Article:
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Variant Course and Branching Pattern of Arteries in the Right Cubital Fossa: Possible Embryological and Clinical Implications

Case reports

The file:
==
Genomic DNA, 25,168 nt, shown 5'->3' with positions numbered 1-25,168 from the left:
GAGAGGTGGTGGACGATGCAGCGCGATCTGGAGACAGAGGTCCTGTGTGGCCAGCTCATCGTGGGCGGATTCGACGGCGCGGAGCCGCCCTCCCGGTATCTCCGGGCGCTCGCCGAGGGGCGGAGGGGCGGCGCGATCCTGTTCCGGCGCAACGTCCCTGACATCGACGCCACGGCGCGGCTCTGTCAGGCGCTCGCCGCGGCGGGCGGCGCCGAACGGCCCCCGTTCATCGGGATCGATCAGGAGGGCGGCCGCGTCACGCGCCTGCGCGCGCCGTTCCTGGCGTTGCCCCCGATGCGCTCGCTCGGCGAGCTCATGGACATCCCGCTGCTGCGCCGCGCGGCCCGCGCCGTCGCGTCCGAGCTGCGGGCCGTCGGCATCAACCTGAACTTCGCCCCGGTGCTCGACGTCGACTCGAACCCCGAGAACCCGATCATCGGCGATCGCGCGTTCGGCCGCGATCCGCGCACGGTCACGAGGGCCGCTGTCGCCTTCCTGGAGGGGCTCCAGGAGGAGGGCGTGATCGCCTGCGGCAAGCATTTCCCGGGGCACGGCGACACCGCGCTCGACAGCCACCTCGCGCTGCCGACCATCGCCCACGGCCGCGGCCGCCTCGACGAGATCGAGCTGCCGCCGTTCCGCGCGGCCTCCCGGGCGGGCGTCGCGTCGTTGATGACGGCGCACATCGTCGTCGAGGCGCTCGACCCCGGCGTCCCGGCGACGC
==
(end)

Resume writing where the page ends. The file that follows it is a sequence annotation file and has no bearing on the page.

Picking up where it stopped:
Variations in the arterial pattern of the upper extremity are numerous and have been documented. Superficially placed arteries in the cubital fossa may be mistaken for cutaneous veins and may lead to intra-arterial injection instead of the intended intra-venous one. This may lead to serious complications like haemorrhage, necrosis of forearm or digits, or arterio-venous fistula. Compression symptoms may occur when arteries run an abnormal course through muscles. We report here a rare observation during routine cadaveric dissection of the right brachial artery passing superficial to the bicipital aponeurosis and then trifurcating 2.5cm distal to the bend of elbow into radial artery, ulnar artery and a recurrent muscular branch to brachialis muscle. Radial artery was observed to pass through pronator teres muscle. Knowledge of these arterial variants is important to vascular surgeons to avoid iatrogenic accidents during grafting, microvascular surgeries and radio-diagnostic procedures. A possible embryological explanation for the arterial pattern observed is being described.